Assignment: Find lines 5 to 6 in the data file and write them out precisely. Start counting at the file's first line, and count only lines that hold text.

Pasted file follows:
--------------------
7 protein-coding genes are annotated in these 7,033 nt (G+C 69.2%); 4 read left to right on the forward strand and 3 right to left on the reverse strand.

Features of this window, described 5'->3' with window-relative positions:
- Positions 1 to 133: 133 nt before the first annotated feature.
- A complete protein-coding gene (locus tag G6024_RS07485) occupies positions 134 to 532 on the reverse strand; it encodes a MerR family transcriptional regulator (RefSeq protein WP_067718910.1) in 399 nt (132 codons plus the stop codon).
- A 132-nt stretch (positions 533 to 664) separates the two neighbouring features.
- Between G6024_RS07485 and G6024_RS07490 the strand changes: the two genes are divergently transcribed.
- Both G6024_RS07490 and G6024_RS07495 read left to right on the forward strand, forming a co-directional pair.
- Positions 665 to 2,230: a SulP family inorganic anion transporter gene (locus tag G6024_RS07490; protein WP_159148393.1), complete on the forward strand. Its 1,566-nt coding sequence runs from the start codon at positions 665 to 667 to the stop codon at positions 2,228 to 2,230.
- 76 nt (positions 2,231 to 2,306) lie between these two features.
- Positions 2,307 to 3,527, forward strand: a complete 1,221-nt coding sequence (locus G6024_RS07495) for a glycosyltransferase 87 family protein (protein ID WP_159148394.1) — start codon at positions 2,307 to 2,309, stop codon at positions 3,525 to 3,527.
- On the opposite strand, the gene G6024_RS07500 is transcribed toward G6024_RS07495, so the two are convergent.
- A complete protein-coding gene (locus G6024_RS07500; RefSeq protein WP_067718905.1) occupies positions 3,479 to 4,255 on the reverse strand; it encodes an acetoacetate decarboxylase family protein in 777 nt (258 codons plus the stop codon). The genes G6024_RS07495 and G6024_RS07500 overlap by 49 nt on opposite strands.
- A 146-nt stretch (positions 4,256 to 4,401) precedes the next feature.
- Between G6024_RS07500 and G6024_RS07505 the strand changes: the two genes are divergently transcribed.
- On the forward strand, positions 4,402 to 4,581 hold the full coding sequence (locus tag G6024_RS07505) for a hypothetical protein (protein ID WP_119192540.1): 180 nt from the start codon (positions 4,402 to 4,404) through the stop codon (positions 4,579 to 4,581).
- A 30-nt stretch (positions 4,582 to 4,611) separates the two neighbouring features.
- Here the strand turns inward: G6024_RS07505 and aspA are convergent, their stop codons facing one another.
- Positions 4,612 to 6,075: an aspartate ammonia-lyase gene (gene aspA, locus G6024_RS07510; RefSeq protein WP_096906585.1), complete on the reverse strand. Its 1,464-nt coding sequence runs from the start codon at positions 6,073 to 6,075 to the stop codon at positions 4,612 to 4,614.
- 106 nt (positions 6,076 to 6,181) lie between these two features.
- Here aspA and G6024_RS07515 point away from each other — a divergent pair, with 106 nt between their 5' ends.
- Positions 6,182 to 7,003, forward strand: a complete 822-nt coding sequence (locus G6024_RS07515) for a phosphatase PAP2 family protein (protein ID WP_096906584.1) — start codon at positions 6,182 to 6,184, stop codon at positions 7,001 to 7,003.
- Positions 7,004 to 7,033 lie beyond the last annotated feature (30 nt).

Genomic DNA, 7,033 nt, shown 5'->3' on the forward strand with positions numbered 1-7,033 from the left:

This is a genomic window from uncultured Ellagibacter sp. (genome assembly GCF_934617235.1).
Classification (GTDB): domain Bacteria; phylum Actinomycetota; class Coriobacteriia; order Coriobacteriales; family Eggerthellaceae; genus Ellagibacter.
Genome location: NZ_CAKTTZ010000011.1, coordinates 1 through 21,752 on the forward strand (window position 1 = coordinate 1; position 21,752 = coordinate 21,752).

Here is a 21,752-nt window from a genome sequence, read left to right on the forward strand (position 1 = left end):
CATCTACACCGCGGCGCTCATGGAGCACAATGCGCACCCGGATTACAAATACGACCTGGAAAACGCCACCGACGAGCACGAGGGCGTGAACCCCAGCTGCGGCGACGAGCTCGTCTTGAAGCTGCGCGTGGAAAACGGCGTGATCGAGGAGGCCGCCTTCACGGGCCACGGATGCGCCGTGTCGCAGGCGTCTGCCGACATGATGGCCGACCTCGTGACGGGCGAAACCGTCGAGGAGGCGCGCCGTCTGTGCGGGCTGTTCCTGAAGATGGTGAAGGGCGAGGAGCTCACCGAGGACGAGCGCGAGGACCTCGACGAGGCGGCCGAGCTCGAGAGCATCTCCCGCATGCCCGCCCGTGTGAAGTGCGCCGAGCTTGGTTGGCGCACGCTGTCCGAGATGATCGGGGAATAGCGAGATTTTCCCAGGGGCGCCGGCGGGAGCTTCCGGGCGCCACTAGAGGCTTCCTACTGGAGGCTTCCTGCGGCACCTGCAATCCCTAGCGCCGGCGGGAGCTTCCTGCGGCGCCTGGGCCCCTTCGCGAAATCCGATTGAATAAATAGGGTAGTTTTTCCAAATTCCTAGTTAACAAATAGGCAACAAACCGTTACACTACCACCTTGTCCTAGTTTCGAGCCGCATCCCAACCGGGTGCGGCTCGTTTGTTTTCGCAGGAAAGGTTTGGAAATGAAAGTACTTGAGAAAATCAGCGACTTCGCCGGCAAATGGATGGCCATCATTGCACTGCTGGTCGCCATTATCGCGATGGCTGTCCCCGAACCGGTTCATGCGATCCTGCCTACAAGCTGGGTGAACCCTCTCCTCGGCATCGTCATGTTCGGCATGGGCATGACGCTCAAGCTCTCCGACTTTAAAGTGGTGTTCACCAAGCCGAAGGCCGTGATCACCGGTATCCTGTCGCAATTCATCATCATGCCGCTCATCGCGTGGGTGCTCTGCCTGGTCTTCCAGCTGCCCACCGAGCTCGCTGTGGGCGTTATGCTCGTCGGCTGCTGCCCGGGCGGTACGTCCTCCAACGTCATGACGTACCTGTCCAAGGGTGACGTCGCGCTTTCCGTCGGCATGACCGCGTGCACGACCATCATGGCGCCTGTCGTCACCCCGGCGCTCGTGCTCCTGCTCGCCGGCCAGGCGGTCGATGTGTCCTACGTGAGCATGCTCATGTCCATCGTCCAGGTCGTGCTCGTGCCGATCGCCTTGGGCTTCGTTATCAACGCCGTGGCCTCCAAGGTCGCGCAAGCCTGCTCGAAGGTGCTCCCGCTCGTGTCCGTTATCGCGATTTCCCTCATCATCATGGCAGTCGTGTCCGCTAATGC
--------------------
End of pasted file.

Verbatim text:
- A 132-nt stretch (positions 533 to 664) separates the two neighbouring features.
- Between G6024_RS07485 and G6024_RS07490 the strand changes: the two genes are divergently transcribed.